• Prostate specific antigen (PSA) test: Measures the level of PSA in the blood. PSA is a substance made by the prostate. The levels of PSA in the blood can be higher in men who have prostate cancer. The PSA level may also be elevated in other conditions that affect the prostate.

As a rule, the higher the PSA level in the blood, the more likely a prostate problem is present. But many factors, such as age and race, can affect PSA levels. Some prostate glands make more PSA than others. PSA levels also can be affected by:

  • Certain medical procedures.
  • Certain medications.
  • An enlarged prostate.
  • A prostate infection.

Because many factors can affect PSA levels, your doctor is the best person to interpret your PSA test results. If your prostate specific antigen (PSA) test or digital rectal exam (DRE) is abnormal, doctors may do more tests to find or diagnose prostate cancer.

  • Transrectal ultrasound: A probe the size of a finger is inserted into the rectum, and high-energy sound waves (ultrasound) are bounced off the prostate to create a picture of the prostate called a sonogram. This test may be used during a biopsy.
  • Biopsy: A small piece of tissue is removed from the prostate and looked at under a microscope to see if there are cancer cells.
  • Gleason score: This score is determined when the biopsy is looked at under the microscope. If there is a cancer, the score indicates how likely it is to spread. The score ranges from 2–10. The lower the score, the less likely it is that the cancer will spread. For more information, visit the National Cancer Institute’s (NCI’s) Prostate Cancer.

For more information about diagnosis, visit NCI’s Prostate Cancer Detection and Diagnosis.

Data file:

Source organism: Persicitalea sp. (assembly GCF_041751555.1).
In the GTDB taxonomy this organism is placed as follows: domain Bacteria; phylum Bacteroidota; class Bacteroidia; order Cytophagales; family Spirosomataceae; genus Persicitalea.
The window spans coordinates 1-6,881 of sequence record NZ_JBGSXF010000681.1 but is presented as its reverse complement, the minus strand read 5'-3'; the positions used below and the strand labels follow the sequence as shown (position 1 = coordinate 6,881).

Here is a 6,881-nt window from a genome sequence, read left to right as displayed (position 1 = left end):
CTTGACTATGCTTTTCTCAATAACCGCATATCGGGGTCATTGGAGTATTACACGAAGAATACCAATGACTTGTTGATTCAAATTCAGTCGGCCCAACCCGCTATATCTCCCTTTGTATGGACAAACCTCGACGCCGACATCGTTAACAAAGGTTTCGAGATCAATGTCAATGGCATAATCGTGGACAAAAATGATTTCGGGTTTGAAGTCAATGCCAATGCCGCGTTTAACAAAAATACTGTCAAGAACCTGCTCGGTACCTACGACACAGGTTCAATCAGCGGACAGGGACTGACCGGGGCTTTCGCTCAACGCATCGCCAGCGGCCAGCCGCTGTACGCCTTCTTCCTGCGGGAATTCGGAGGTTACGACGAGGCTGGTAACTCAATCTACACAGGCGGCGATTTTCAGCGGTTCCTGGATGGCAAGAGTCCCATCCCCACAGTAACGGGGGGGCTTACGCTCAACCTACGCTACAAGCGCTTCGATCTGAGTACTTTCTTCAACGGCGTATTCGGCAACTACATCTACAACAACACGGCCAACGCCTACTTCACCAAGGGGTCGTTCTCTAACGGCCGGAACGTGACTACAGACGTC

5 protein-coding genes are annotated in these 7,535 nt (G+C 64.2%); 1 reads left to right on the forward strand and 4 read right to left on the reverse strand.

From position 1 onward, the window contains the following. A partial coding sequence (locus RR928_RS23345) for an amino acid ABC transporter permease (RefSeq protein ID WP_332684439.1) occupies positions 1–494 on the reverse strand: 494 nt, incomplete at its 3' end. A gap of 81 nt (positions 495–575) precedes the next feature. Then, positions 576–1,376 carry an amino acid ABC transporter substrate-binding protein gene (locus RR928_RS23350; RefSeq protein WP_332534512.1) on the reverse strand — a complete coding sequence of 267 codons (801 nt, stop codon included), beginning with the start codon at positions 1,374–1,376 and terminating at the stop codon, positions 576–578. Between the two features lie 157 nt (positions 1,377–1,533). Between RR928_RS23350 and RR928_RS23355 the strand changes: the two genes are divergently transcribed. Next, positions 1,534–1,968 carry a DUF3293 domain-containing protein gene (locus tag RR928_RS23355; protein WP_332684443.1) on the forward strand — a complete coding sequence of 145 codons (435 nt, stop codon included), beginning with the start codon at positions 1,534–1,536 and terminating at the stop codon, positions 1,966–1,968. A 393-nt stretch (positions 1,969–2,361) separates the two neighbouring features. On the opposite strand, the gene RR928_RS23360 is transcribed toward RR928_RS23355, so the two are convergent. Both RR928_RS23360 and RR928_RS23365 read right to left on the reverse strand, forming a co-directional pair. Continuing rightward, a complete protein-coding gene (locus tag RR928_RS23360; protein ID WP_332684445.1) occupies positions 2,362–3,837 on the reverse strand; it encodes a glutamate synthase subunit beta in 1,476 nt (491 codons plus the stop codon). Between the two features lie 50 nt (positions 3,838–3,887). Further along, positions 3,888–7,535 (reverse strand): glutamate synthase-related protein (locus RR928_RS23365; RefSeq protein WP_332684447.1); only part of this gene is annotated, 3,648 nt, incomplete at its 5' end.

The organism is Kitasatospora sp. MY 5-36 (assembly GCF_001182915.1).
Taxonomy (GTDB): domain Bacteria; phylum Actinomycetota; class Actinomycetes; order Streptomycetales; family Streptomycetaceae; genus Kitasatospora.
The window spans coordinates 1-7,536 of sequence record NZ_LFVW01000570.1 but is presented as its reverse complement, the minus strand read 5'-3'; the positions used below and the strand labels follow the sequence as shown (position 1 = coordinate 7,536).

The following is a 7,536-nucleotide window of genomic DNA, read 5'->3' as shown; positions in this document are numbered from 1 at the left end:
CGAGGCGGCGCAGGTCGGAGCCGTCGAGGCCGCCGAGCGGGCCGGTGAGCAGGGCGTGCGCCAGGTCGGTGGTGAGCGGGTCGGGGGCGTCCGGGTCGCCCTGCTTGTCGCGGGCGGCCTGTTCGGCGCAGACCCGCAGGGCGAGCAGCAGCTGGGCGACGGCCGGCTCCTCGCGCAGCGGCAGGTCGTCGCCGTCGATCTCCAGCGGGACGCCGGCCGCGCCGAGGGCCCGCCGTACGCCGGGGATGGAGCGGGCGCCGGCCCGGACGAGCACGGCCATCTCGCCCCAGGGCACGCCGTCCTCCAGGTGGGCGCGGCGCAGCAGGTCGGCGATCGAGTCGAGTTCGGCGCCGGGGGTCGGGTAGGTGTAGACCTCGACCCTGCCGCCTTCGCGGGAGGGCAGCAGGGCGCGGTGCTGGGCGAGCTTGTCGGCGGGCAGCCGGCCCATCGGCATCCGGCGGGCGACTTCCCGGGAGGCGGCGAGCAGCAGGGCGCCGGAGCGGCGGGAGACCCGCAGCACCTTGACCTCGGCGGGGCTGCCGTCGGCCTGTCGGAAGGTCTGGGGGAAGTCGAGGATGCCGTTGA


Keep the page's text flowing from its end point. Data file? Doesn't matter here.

Different types of treatment are available for prostate cancer. You and your doctor will decide which treatment is right for you. Some common treatments are:

  • Active surveillance. Closely monitoring the prostate cancer by performing prostate specific antigen (PSA) and digital rectal exam (DRE) tests regularly, and treating the cancer only if it grows or causes symptoms.
  • Surgery. A prostatectomy is an operation where doctors remove the prostate. Radical prostatectomy removes the prostate as well as the surrounding tissue. Bladder control can be poor for a few months following a prostatectomy. Simply Medical carries are wide range of men's incontinence products if needed during this time.
  • Radiation therapy. Using high-energy rays (similar to X-rays) to kill the cancer. There are two types of radiation therapy:
    • External radiation therapy. A machine outside the body directs radiation at the cancer cells.
    • Internal radiation therapy (brachytherapy). Radioactive seeds or pellets are surgically placed into or near the cancer to destroy the cancer cells.
  • Hormone therapy. Blocks cancer cells from getting the hormones they need to grow.

To learn more about prostate cancer, please visit The Centers for Disease Controls and Prevention.